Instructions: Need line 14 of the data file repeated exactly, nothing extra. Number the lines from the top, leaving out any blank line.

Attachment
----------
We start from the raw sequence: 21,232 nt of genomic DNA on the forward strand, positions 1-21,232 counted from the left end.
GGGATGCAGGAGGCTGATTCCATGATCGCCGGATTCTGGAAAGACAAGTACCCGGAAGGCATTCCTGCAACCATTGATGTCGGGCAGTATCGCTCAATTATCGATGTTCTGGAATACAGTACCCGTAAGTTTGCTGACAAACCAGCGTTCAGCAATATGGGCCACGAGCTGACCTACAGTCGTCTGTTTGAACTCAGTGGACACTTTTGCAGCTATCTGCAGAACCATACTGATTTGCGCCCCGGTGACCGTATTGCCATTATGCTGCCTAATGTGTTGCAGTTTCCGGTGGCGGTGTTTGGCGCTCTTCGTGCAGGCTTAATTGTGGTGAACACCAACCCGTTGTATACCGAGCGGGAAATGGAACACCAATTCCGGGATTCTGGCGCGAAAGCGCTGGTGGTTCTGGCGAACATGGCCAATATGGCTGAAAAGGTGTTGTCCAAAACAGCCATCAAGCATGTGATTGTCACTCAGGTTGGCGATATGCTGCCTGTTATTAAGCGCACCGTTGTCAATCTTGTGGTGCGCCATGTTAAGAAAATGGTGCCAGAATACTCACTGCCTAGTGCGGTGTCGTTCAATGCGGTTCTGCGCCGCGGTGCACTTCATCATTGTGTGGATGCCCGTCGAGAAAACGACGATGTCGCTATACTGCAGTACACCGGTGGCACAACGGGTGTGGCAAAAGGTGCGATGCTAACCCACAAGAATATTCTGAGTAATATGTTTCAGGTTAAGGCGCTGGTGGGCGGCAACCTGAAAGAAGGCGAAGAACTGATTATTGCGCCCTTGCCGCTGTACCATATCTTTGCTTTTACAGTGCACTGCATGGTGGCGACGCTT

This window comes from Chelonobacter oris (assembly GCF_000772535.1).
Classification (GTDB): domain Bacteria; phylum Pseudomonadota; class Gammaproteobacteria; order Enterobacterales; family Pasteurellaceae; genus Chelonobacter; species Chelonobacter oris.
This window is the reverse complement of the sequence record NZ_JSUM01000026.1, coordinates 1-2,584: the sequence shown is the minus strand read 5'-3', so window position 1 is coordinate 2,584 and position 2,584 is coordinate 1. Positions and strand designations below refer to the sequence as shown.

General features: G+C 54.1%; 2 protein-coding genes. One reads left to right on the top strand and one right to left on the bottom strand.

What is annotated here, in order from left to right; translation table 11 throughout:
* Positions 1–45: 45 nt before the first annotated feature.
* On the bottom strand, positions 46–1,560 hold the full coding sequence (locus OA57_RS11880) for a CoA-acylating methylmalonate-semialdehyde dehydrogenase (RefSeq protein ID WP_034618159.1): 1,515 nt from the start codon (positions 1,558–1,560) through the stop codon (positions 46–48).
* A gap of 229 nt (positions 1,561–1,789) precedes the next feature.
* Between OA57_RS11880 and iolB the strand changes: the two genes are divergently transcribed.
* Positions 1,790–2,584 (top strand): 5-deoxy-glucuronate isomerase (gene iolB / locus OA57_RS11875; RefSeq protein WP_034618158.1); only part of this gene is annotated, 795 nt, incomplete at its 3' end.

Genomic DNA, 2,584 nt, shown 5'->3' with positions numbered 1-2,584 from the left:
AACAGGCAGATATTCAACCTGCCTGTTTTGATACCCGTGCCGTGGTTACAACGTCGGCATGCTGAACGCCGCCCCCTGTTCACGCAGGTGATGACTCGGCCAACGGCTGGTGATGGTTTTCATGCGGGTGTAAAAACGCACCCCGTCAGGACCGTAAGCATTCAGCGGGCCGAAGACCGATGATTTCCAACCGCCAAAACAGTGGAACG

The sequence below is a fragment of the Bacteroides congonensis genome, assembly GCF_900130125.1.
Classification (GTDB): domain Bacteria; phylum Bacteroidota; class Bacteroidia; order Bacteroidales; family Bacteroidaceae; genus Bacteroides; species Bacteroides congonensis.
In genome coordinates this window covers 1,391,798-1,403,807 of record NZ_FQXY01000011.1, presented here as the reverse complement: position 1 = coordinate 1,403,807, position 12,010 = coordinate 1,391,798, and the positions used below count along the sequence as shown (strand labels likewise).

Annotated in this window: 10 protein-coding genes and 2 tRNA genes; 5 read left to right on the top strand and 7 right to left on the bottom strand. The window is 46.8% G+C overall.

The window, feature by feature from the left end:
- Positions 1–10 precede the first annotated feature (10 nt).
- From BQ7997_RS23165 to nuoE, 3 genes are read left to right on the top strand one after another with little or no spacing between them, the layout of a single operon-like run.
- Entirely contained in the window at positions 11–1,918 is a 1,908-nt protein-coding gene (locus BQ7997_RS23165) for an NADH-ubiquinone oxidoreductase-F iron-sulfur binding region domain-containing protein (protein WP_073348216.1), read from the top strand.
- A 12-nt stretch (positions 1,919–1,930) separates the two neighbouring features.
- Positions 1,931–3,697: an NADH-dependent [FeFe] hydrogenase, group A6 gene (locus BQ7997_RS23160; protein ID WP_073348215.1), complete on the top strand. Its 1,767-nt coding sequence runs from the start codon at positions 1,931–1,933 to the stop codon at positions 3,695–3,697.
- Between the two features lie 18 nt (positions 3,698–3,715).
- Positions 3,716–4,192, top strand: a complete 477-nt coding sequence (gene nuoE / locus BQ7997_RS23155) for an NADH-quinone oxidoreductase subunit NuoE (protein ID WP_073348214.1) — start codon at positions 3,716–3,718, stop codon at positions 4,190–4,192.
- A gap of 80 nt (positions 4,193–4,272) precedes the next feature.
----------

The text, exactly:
AACAGGCAGATATTCAACCTGCCTGTTTTGATACCCGTGCCGTGGTTACAACGTCGGCATGCTGAACGCCGCCCCCTGTTCACGCAGGTGATGACTCGGCCAACGGCTGGTGATGGTTTTCATGCGGGTGTAAAAACGCACCCCGTCAGGACCGTAAGCATTCAGCGGGCCGAAGACCGATGATTTCCAACCGCCAAAACAGTGGAACG